two lovebirds (Quark and Natima) had no chemistry to speak of, and the show
made up for it with plot holes (Gul Toran having free rein of the station in
particular). Fortunately, this was the last really weak episode of the
season, and even it was watchable.

Final rating: 5.5.


"Blood Oath"
Written by: Peter Allan Fields (television story and teleplay);
based on material by Andrea Moore Alton
Directed by: Winrich Kolbe
Initial rating: 9.5.
Quotables: "It's been a Klingon afternoon."
"Now our warriors are opening restaurants, and serving rakht to the
grandchildren of men I slaughtered in battle."
"Kang thinks too much -- Koloth doesn't feel enough."
"I was once, if you remember, far less than you see -- and far more than I've
become."
"There is tension on your face, Koloth -- you ought to drink more!"

"Blood Oath" may annoy TOS purists who wanted the three Klingons to reference
Kirk in their every word and deed, but I doubt it'll rile anyone else. Dax,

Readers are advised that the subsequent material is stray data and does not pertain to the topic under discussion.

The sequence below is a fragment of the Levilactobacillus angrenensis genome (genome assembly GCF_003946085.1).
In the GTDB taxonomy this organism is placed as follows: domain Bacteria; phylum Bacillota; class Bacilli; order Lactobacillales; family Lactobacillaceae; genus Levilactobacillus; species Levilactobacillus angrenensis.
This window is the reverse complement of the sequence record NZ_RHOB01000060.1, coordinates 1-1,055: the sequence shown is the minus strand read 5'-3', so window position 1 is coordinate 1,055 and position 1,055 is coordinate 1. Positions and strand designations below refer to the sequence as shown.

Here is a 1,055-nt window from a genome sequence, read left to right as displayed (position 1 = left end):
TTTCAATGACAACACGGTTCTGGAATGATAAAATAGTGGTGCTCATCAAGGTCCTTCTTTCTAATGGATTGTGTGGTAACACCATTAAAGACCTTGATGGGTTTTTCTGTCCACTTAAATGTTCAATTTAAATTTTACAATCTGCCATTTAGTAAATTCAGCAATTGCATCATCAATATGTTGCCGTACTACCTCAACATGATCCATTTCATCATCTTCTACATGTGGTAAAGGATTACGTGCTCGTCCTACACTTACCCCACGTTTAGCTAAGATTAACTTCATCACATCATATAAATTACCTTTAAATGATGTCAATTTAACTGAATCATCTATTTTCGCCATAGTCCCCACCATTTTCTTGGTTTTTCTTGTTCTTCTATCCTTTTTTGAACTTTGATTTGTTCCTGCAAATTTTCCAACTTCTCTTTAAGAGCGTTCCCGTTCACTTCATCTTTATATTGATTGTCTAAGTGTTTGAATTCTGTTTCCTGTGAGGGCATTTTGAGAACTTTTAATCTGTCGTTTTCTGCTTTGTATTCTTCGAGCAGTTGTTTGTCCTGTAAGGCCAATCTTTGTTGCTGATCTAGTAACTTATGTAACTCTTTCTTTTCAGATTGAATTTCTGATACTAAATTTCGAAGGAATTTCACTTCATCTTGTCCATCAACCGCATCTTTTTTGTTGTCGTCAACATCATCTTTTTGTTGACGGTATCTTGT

on the face of it the *least* likely person you'd expect to hang out with
Klingons, proved her worth many times over to them, and it's a shame that the
power of the no-words-necessary ending hasn't been addressed since. The
stars of this Viking epic, though, were clearly the three Klingons, and with
the exception of the occasional off-key moment from William Campbell, all
three proved more than up to recreating their bygone roles: Kor as the body,
Koloth as the mind, and Kang as the heart of the trio. John Colicos, in
particular, was a joy to behold, stealing most of the best lines. This was
drama at close to its best.

Final rating: 9.5.


"The Maquis, Part I"
Written by: Rick Berman & Michael Piller & Jeri Taylor and James Crocker
(story); James Crocker (teleplay)
Directed by: David Livingston
Initial rating: 9.
Quotables: "The demilitarized zone." "Not so demilitarized, I'm afraid."
"Education is power -- joy is vulnerability."
"Untie my _hands_ before you start trying to blame me, Mr. O'Brien!"
"Say what you like [about the Cardassian occupation] -- it was SAFER then."

Only two things hurt this episode: the "let's be stupid and beam down into